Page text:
A Pennsylvania woman will receive $11.6 million in settlement of her claim that a flu shot she received in 2010 led to her paralysis. Her work required that she have the flu shot — one week after receiving the flu shot, she started having flu-like symptoms. She began having pain and weakness in her limbs a couple of weeks later. Her condition was diagnosed as Guillian-Bare Syndrome, a serious neurological condition, that is a rare but known side effect of the flu shot. As a result, the woman is paralyzed and cannot feed herself.
The settlement was reached with the National Vaccine Injury Compensation Program (“VICP”) and will be used to pay for the woman’s continuing medical care at a rehabilitation facility. The settlement includes $1 million to compensate the woman for her lost wages and her pain and suffering.
What Is The National Vaccine Injury Compensation Program?
The National Vaccine Injury Compensation Program (“VICP”) was created under the National Childhood Vaccine Injury Act of 1986 to institute vaccine safety reforms in the mass vaccination system in the United States and to create a federal no-fault, non-adversarial alternative to suing vaccine manufacturers and providers in court.
For a vaccine-related injury or death that occurred after October 1, 1988, the vaccine-injured person is required to apply for federal compensation before pursuing a lawsuit in court against a vaccine manufacturer or vaccine provider. If the U.S. Court of Claims awards compensation to the vaccine-injured person, the VICP will offer to pay up to $250,000 for a vaccine-associated death, to pay for all past and future unreimbursed medical expenses, custodial care, and nursing home care, and to pay $250,000 for pain and suffering as well as loss of earned income. It can take two to ten years to resolve vaccine injury claims in the VICP.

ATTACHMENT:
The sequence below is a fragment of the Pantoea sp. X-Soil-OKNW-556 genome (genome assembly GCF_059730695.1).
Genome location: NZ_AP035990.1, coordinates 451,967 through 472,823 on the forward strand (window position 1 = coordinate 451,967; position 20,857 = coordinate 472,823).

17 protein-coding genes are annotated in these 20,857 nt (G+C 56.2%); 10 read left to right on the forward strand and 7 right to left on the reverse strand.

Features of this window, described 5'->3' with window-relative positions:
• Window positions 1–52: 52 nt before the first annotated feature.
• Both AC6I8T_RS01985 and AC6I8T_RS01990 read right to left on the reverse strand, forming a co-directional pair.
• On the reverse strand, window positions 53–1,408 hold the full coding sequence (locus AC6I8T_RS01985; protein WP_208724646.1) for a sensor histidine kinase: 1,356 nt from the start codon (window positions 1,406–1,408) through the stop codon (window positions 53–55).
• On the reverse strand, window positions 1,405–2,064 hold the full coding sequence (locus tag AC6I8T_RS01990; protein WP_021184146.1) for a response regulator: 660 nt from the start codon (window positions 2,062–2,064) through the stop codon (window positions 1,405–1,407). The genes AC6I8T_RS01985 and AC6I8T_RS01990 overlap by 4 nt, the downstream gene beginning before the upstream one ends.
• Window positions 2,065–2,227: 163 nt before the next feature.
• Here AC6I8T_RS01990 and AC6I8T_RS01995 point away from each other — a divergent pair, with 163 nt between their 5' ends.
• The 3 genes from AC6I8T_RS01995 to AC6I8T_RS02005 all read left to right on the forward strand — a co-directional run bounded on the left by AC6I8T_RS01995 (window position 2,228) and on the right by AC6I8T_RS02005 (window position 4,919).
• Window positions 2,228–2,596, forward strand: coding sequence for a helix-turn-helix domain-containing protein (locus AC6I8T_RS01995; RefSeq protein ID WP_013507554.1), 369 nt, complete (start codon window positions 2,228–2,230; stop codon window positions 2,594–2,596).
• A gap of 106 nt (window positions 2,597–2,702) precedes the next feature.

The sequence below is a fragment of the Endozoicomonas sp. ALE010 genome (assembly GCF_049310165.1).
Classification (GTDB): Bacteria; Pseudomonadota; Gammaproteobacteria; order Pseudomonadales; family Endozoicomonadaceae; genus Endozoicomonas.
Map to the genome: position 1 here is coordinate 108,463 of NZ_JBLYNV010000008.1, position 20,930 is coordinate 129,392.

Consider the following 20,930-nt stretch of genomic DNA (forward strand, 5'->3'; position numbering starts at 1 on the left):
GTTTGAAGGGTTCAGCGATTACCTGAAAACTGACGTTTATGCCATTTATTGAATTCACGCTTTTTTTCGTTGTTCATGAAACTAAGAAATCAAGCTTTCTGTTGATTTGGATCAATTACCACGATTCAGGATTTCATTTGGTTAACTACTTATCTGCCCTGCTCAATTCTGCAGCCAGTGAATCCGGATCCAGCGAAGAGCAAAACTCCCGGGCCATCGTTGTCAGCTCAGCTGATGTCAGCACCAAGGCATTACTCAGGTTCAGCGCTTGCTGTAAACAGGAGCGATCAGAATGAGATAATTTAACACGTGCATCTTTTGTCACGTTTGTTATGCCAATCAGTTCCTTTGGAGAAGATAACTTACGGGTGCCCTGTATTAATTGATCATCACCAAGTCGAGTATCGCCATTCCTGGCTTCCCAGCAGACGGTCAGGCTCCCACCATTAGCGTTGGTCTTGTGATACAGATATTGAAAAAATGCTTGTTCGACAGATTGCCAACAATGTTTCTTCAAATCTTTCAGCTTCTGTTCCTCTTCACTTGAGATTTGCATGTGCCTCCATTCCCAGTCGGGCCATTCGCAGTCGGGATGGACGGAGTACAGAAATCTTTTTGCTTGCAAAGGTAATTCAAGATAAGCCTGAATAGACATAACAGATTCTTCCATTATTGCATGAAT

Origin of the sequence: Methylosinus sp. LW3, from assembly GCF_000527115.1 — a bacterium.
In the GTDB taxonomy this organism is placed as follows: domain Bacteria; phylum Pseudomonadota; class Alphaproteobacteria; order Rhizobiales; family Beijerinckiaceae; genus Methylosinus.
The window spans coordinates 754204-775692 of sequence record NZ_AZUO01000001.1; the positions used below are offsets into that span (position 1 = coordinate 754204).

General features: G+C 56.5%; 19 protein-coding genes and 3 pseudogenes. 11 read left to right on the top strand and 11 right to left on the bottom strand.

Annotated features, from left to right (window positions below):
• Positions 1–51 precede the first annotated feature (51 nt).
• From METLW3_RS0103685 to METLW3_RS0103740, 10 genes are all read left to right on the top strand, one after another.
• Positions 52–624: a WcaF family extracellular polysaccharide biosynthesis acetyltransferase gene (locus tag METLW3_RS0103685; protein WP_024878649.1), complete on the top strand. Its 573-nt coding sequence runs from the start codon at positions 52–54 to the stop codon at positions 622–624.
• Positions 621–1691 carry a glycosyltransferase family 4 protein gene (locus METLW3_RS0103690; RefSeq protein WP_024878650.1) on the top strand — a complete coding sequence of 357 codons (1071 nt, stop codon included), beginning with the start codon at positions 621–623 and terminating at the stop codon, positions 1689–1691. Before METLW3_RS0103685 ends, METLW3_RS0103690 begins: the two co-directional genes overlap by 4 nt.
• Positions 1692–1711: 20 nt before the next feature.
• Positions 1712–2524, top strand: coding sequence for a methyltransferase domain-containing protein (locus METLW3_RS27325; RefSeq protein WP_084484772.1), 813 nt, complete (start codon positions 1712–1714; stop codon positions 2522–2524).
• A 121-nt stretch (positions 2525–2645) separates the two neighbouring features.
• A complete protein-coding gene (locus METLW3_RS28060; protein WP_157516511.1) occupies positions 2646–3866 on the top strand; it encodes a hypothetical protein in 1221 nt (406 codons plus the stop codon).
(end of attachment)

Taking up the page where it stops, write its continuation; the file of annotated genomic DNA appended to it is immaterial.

If the claimant rejects the offered award or if compensation is denied, a lawsuit may be filed in civil court within 24 months of a death and within 36 months of an injury. The U.S. Court of Claims had awarded nearly $2 billion to vaccine victims for their catastrophic vaccine injuries by 2010, despite two out of three applicants being denied compensation.
The VICP is funded by a $0.75 excise tax on all doses of vaccines recommended by the CDC for “universal use” by all children. Monies from the excise tax are placed in the Vaccine Injury Compensation Trust Fund, which provides funding for the National Vaccine Injury Compensation Program. By 2009, there was a nearly $3 billion surplus in the VICP Trust Fund.
What should you do if you suspect that you or a loved one may have suffered injuries or other harm as a result of a vaccine you received in the United States? You should promptly consult with a local vaccine claim attorney in your state who may investigate your vaccine claim for you and represent you in your claim for compensation for injuries suffered as a result of receiving a vaccine, if appropriate.
Click here to visit our website or call us on our toll-free line (800-295-3959) to be connected with vaccine claim lawyers in your U.S. state who may assist you with your vaccine claim.
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